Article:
Across Canada, Christian Reformed churches are engaging in activities and education to help their congregations move toward reconciliation with their Aboriginal and Indigenous neighbors.
In Edmonton, Jesse Edgington of the Northern Alberta Diaconal Conference presented a one-day workshop using the tool “Living the 8th Fire,” a resource put together by the Canadian Aboriginal Ministry Committee (CAMC) and the Centre for Public Dialogue.
The conference had previously shared the program, originally designed as a seven-week study, with other churches and diaconates. “It was really well received, and the people who came and participated really enjoyed it and were quite moved by it,” Edgington said. Wanting to offer it again and to figure out ways to help other groups facilitate their own program, they decided to condense the material into a one-day format.
Ten people from two churches and a couple of community ministry groups gathered in mid-July to for the condensed presentation. They screened videos, participated in discussions, and shared lunch and time to connect with nature. Edgington said the presentation was a good opportunity for those who attended to see how they might make the program work for a small group in their own church, spreading the usefulness of the resource.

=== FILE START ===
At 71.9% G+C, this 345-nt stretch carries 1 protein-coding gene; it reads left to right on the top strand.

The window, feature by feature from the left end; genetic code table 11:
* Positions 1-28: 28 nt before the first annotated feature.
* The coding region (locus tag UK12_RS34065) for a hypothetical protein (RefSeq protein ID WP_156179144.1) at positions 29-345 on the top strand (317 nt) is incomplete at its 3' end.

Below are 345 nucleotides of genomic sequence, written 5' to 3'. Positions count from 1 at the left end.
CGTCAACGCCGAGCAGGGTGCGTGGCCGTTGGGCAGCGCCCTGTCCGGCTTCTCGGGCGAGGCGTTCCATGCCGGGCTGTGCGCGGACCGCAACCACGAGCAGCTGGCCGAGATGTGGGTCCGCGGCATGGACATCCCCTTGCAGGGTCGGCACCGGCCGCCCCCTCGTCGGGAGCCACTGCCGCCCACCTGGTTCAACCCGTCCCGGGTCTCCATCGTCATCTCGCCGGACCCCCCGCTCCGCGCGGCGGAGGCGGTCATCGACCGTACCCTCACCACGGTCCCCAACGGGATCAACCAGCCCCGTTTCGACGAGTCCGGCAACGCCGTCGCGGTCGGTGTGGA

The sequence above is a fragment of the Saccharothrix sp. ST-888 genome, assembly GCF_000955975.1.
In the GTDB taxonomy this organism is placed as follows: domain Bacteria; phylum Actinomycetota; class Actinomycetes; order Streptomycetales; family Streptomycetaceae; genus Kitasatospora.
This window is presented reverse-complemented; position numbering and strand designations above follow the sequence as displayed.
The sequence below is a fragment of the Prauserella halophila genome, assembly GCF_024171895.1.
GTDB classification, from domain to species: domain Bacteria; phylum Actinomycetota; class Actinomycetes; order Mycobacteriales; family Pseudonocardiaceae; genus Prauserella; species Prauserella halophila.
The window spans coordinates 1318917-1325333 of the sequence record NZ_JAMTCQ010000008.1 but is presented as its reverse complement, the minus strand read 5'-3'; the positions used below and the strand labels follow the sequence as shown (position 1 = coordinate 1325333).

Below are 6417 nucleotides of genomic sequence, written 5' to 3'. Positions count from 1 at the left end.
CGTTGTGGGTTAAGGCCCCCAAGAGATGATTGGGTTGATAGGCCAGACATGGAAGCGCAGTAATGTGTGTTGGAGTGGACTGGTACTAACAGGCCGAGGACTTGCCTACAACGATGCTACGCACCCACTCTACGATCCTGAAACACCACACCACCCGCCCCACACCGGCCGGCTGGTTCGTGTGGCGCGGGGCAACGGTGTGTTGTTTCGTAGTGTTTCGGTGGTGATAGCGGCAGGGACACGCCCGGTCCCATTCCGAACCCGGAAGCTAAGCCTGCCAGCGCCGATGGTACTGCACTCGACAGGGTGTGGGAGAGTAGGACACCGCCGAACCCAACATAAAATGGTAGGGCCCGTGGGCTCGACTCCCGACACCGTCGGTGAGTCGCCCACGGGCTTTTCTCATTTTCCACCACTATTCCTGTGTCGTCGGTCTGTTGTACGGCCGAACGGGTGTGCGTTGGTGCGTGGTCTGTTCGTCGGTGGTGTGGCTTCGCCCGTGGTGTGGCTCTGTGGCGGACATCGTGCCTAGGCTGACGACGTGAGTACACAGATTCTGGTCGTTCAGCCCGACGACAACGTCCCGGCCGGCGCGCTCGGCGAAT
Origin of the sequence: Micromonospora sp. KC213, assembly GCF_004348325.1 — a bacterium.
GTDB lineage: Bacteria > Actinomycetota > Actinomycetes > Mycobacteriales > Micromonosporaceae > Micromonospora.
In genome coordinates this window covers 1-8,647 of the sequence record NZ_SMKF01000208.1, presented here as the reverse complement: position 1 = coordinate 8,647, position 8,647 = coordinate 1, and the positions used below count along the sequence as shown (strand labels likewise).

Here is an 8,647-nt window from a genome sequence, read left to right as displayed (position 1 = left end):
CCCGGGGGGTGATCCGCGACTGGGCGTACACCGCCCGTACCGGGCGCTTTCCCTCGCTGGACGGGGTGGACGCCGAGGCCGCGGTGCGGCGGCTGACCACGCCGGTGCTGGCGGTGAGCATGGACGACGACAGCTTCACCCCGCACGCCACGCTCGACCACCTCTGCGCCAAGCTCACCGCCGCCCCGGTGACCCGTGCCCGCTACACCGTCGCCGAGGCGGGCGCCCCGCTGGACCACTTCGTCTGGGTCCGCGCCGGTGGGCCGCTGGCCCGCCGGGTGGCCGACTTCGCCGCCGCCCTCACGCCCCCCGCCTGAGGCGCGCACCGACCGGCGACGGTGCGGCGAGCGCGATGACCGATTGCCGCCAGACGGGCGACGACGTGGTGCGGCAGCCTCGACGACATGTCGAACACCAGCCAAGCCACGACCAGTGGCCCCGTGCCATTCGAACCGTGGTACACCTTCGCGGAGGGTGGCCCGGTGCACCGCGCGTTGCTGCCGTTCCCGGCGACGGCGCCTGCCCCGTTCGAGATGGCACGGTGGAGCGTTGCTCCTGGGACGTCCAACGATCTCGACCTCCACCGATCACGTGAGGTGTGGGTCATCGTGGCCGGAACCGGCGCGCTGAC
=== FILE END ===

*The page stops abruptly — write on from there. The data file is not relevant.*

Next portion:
In addition to running the 8th Fire session, Edgington helped organize two reconciliation walks, which he described as acts of remembering and restoration that serve to build positive relationships with Indigenous peoples.
On the East Coast of Canada, Priya Andrade, who works with CAMC and attends All Nations CRC in Halifax, N.S., co-taught “Living the 8th Fire” curriculum to her church’s youth group in April. “It was amazing. It blew my mind and opened my heart. It sounds so cliché to say, but children and youth are so open,” Andrade said.
Meanwhile, in Calgary, The Road Church has been steadily making their own efforts toward reconciliation, in part by engaging in CAMC’s preaching challenge based on the question “What do the biblical calls to hospitality and reconciled relationships mean for your church’s relationships with local Indigenous peoples?” Their response included inviting an Indigenous elder, Cheryle Chagnon Greyeyes, to speak at their service.
And in Winnipeg, Good News Fellowship ran an eight-week small group based on the Truth and Reconciliation Report. The group was able to share their learnings with the rest of the congregation during June’s Aboriginal Sunday service.
Edgington sees Aboriginal ministry as a key way to connect churches and neighboring communities. He sums up the importance of all these reconciliation efforts recognizing the large justice need as well: “As deacons, and as Christians, we need to be looking at the systems we live in, how [they] affect the people and how [they] affect those that are hurting the most. And too often, it’s Indigenous people within our communities who are suffering.”
Andrade added, “One of the main things I've learned about being a member in CAMC and looking through and teaching Living the 8th Fire, is being comfortable with being uncomfortable. We can't deny history. We also can't erase it, as much as nations have tried. Especially in this time, Canada has been coming to the realization and the acceptance of knowing that they not only need to admit to what has happened in the past, but that they also need to actively make amends.”